D

Deductible: A set amount that the policyholder must pay each year in order to file a claim under the policy. For example, if the deductible is Rs. 20,000, the insurer will cover your medical expenses after you pay the first Rs. 20,000 in medical bills.

Dependents: Any family members for whom the policyholder is willing to assume medical coverage are considered dependents. Dependents include the spouse, children, and parents/in-law.

Daily Hospital Cash: A benefit provided by some insurance policies that provides the policyholder with a fixed cash payment for each day of hospitalization. It is a cash benefit for meeting additional expenses not covered by health insurance or for compensating for lost income while hospitalized. It is available as an add-on or as part of the standard plan.

Domiciliary Hospitalization: Domiciliary hospitalization refers to medical treatment received by the policyholder at their home.

E

Eligibility refers to the conditions or criteria that a person must meet in order to apply for a health insurance policy.

Exclusions: An exclusion from policy coverage is any condition, illness, disease, or sickness that the insurance policy does not cover. Before selecting the right plan, it is critical to review the list of exclusions.

Emergency Care: Any hospitalization required due to an unexpected or sudden emergency is classified as emergency care.

F

First Diagnosis The first recorded medical diagnosis of an illness, disease, or condition is referred to as the “First Diagnosis.”

Family Floater Policies: A Family Floater Policy is a single health insurance policy that covers more than one beneficiary. It typically covers the policyholder and their dependents, which may include their spouse, children, and parents/parents-in-law.

Free Look Perio: A free look period is a period of time during which a policyholder can cancel the policy without penalty. Insurance companies offer this feature without penalty, and the period can last up to 15 days.

G

Grace Period: A special or extended period after the due date to pay the plan’s renewal premium. There is no health insurance coverage during this time until the policy is renewed; however, the existing policy benefits remain in effect. The grace period is usually between 15 and 30 days.

H

Hospitalization is defined as admission to a hospital for at least 24 hours. This criterion applies to both planned and unexpected hospitalization.

Home Nursing: A nursing specialty in which nurses provide home care to patients who have received hospital treatment. The services are provided based on the medical practitioner’s and specialist’s recommendations.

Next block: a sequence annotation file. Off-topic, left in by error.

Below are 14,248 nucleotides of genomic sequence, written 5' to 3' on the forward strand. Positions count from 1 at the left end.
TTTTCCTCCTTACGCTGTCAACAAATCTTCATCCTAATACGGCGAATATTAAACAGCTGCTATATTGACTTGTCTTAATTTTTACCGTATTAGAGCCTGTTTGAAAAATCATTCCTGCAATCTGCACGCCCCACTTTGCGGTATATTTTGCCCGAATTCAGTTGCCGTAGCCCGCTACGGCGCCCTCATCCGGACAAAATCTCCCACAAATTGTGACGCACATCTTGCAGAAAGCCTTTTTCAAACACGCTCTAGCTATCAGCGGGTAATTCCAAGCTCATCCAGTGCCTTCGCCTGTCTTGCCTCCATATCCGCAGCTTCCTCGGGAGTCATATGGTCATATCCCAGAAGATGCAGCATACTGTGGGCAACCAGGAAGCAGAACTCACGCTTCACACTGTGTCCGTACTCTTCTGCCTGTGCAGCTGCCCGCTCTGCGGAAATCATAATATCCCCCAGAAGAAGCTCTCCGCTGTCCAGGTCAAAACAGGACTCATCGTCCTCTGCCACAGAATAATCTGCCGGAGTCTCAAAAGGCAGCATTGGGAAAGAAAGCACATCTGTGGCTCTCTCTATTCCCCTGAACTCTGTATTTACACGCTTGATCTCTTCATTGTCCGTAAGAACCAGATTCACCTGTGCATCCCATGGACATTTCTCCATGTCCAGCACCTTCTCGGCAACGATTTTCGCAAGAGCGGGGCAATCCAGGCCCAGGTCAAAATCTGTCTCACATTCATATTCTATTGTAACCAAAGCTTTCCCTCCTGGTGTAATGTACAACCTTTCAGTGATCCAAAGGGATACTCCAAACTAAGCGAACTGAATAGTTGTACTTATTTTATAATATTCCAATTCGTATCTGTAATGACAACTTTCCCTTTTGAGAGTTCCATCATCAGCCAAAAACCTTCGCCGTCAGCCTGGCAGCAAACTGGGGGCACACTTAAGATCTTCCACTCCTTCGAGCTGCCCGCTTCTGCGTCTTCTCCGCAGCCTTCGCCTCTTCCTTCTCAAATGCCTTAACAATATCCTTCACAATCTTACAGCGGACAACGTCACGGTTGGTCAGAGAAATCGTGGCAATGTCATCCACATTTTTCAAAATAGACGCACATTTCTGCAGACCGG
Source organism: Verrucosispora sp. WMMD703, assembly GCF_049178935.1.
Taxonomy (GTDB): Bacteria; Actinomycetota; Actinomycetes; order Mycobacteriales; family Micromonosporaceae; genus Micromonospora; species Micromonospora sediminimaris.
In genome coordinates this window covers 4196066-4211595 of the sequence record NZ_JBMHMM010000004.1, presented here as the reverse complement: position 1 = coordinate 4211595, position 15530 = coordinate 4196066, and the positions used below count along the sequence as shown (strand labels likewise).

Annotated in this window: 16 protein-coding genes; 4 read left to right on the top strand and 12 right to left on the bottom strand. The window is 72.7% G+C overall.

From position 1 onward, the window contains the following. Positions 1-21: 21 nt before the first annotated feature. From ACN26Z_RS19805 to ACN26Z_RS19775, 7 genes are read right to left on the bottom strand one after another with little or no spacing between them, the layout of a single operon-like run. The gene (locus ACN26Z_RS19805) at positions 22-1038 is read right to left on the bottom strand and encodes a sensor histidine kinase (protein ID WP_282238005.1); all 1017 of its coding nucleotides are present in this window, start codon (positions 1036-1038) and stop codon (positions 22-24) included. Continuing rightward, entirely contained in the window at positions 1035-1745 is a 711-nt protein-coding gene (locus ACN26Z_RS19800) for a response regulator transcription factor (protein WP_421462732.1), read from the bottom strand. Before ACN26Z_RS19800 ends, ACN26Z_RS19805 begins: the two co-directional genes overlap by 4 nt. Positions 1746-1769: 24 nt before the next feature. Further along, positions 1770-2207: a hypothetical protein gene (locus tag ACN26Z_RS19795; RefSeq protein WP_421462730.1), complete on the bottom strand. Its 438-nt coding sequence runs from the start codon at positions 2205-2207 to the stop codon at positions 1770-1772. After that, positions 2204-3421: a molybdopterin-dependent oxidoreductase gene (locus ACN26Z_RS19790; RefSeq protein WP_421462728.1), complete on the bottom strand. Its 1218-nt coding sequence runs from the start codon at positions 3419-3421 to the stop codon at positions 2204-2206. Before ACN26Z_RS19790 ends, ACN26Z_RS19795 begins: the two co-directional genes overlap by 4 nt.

I

Illness: A sickness or a pathological condition or disease that disrupts normal physiological functions and necessitates medical treatment.

  • Acute Illness or Injury: An illness or injury that responds quickly to treatment and results in full recovery.
  • A chronic condition is defined as a disease, illness, or injury that requires long-term or ongoing treatment, symptom relief, rehabilitation, or is recurring.

Insurer: The insurance company that provides financial assistance for the policyholder’s and beneficiaries’ medical treatment.

Insured/Insured Person: The insured or the insured person is the beneficiary of the insurance policy and/or the dependent family members named in the policy schedule.

In-Patient Treatment: A treatment that necessitates the patient being hospitalized for at least 24 hours for a treatment covered by the policy.

ICU Charge or Room Rent: The charge for the policyholder’s or beneficiary’s use of the Intensive Care Unit room.

Individual Health Insurance: A policy that covers a single person for both planned and unplanned hospitalization.

IRDAI: The full form of IRDAI is the Insurance Regulatory and Development Authority of India, which is the apex body or the regulator of the insurance sector or industry in India.

L

Lapse occurs when an insurance policy terminates or expires due to a lack of premium payment.

Long-Term Care Policy: A long-term policy is one that covers specific treatment for a set period of time, such as nursing care, home nursing, and custodial care.

M

Maternity Cover: The insured can receive financial assistance for medical expenses incurred during childbirth. It covers medical expenses for childbirth (both normal and cesarean), pre- and post-natal care, and so on.

N

Network Provider/Hospital: A hospital, nursing home, or healthcare provider that has been approved by the insurance company to provide medical treatment to the insured through a cashless facility or hospitalization.

Non-Network Provider/Hospital: A hospital, nursing home, or healthcare provider that is not listed by the insurance company or that is not part of the insurer’s hospital network.

Nominee: A person designated by the primary policyholder to receive policy benefits in accordance with the policy’s terms and conditions.

No Claim Bonus (NCB): The NCB is a benefit or discount given to the policyholder by the insurance company for not filing any claims during the period. This bonus comes in the form of a larger sum insured for the same premium.

O

Out-Patient Department (OPD)/Treatment: Out-patient treatment is defined as any treatment that takes less than 24 hours and does not require hospitalization. The person receiving treatment is referred to as an out-patient, and the department providing the service is referred to as the out-patient department, or OPD.